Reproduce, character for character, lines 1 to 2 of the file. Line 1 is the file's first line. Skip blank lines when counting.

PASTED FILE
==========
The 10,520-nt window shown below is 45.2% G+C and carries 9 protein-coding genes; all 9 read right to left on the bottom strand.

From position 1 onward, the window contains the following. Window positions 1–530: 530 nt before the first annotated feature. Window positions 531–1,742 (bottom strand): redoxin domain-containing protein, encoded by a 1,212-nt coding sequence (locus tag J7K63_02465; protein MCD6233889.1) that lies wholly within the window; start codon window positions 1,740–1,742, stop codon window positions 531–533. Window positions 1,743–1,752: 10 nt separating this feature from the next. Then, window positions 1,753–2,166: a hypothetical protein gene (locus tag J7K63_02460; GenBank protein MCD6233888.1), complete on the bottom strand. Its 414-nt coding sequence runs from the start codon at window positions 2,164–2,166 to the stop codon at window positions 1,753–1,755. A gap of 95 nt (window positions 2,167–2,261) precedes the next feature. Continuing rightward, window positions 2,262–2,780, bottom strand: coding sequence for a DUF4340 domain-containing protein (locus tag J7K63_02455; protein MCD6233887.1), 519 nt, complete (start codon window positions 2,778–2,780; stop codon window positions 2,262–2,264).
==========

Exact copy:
The 10,520-nt window shown below is 45.2% G+C and carries 9 protein-coding genes; all 9 read right to left on the bottom strand.

From position 1 onward, the window contains the following. Window positions 1–530: 530 nt before the first annotated feature. Window positions 531–1,742 (bottom strand): redoxin domain-containing protein, encoded by a 1,212-nt coding sequence (locus tag J7K63_02465; protein MCD6233889.1) that lies wholly within the window; start codon window positions 1,740–1,742, stop codon window positions 531–533. Window positions 1,743–1,752: 10 nt separating this feature from the next. Then, window positions 1,753–2,166: a hypothetical protein gene (locus tag J7K63_02460; GenBank protein MCD6233888.1), complete on the bottom strand. Its 414-nt coding sequence runs from the start codon at window positions 2,164–2,166 to the stop codon at window positions 1,753–1,755. A gap of 95 nt (window positions 2,167–2,261) precedes the next feature. Continuing rightward, window positions 2,262–2,780, bottom strand: coding sequence for a DUF4340 domain-containing protein (locus tag J7K63_02455; protein MCD6233887.1), 519 nt, complete (start codon window positions 2,778–2,780; stop codon window positions 2,262–2,264).